It is in the face of this that the Governor has proposed cutting higher education by 26% over the next two years. No question, Governor Kaine as forced to make the hardest cutting decisions of any Governor since The Depression. However, Governor-Elect McDonnell is sure to propose larger cuts or increased privitization due to his no-tax pledge.

I mentioned my concerns about higher education cuts in a post last week and described higher education cuts as an attack on the Middle Class. It is not looking good. If you are lucky enough to have some cash and some young children, go buy a Virginia Prepaid Education Plan now.

Thursday, December 24, 2009

Monday, December 21, 2009

Richmond's Attack on the Middle Class

Last week, Governor Tim Kaine proposed his 2011-2012 budget to the Virginia General Assembly. Governor Kaine has a responsibility to balance the budget, but I also believe that his proposal is unduly focuses its burdens on Virginia’s poor and Northern Virginia’s middle class.

First, his budget proposes to delay “rebenchmarking” or correction of the formula that determines state funds for local schools – the Local Composite Index (“LCI”). Because Fairfax County has some of the highest income earners and property values in Virginia, the LCI approach disadvantages us and we get very little money from the state. However, because our property values cratered more rapidly than other Virginia localities, Fairfax County is slated to receive an additional $60-70 million more per year from the state.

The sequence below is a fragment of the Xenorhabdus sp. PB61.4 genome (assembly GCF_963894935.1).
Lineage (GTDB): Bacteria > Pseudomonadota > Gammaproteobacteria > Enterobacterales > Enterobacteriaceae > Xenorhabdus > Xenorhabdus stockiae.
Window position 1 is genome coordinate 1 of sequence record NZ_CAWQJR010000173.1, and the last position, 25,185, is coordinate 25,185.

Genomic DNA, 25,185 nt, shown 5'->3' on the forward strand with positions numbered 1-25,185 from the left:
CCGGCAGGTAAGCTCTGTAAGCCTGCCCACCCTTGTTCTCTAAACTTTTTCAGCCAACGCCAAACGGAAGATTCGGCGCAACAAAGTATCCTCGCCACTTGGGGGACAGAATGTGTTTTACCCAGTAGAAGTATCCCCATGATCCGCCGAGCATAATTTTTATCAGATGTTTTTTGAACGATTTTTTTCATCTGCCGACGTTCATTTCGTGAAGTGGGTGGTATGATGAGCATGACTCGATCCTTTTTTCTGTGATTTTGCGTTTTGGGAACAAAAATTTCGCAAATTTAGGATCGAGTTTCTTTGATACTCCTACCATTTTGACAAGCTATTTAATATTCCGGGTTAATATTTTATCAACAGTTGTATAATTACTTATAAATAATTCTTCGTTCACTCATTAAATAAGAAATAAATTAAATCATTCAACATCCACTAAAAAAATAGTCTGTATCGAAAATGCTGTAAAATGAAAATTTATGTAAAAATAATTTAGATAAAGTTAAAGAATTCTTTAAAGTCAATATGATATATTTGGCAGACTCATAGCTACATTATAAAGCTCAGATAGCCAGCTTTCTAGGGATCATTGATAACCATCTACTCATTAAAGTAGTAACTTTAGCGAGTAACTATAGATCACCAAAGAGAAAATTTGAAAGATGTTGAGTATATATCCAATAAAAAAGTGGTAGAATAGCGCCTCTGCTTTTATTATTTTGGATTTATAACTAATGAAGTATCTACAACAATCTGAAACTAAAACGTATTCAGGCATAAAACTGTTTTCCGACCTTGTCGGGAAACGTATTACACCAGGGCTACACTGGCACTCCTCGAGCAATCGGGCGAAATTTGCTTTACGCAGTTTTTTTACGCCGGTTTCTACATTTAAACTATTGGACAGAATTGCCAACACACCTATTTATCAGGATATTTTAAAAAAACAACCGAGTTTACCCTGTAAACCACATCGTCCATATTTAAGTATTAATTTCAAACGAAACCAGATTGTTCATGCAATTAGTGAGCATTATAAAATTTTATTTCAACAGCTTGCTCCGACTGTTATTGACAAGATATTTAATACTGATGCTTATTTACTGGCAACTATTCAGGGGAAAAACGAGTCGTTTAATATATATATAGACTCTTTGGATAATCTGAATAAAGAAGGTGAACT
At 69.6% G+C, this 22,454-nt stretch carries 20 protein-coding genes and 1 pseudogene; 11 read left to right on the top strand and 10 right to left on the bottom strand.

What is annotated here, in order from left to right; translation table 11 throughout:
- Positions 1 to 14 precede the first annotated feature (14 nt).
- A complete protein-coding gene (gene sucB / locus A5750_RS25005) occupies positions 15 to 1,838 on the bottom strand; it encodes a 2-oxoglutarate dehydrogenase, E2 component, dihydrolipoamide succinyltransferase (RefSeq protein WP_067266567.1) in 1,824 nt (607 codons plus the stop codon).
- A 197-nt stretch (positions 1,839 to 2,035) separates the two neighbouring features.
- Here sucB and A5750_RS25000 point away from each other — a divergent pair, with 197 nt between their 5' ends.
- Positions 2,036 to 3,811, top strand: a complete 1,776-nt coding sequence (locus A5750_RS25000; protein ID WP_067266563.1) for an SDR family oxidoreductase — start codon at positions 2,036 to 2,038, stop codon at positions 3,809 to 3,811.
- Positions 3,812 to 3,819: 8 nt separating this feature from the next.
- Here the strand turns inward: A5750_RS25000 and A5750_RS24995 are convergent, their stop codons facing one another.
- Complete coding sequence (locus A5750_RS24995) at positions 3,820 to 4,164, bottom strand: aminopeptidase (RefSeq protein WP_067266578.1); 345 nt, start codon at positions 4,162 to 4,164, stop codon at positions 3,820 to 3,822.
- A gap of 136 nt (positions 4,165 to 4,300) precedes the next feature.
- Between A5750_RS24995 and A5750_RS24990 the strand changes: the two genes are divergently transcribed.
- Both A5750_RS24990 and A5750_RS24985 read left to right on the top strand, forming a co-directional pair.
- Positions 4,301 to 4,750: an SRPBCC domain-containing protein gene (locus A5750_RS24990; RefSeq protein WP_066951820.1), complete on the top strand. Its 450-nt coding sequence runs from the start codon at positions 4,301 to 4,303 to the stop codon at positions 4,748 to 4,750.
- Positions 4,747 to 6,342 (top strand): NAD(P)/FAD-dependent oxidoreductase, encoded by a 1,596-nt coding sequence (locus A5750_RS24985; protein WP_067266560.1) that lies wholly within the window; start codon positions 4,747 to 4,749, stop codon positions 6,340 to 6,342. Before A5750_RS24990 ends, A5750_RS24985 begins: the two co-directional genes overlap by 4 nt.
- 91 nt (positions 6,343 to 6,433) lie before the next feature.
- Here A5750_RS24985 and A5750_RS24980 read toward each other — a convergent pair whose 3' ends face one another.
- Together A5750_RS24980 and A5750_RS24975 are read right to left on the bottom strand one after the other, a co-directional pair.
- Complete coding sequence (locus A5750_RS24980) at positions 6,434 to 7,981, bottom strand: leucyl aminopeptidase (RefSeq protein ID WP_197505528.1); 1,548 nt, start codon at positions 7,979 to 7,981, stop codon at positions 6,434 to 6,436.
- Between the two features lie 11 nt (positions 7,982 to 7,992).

The budget proposes to delay rebenchmarking one year to give local jurisdictions “more certainty.” One would think that “more certainty” would favor 25% of the Commonwealth (e.g. Fairfax, Arlington & Alexandria) getting this money to avoid cuts to full-day kindergarten, elementary band & strings, focus programs, or increased class sizes, after all, most rural jurisdictions have property tax rates that are half of what we pay in Northern Virginia and they have room to grow. If his proposal is adopted, we could pay higher 2010 property taxes to make for the shortfall or that the Fairfax County School Board will have to cut an additional $315,000 from every school ($60 million divided by 190 schools).

Next, the Governor’s budget proposes to prohibit any new enrollees in Medicaid and to cut Medicaid payments to health care providers by $419 million. “Cutting” Medicaid does not “cut” anything. It reduces the availability of health care and it causes health care providers to increase rates for private insurance to make up the “cut” – small businesses and middle class working families in Fairfax County. “Cuts” to government healthcare programs (Medicaid or Medicare) are really not “cuts.” They are simply a way to pass the buck on health care for the uninsured to those with private health insurance – in other words, Northern Virginia’s middle class. These so-called “cuts” are what causes businesses’ health insurance costs to rise 15 percent per year.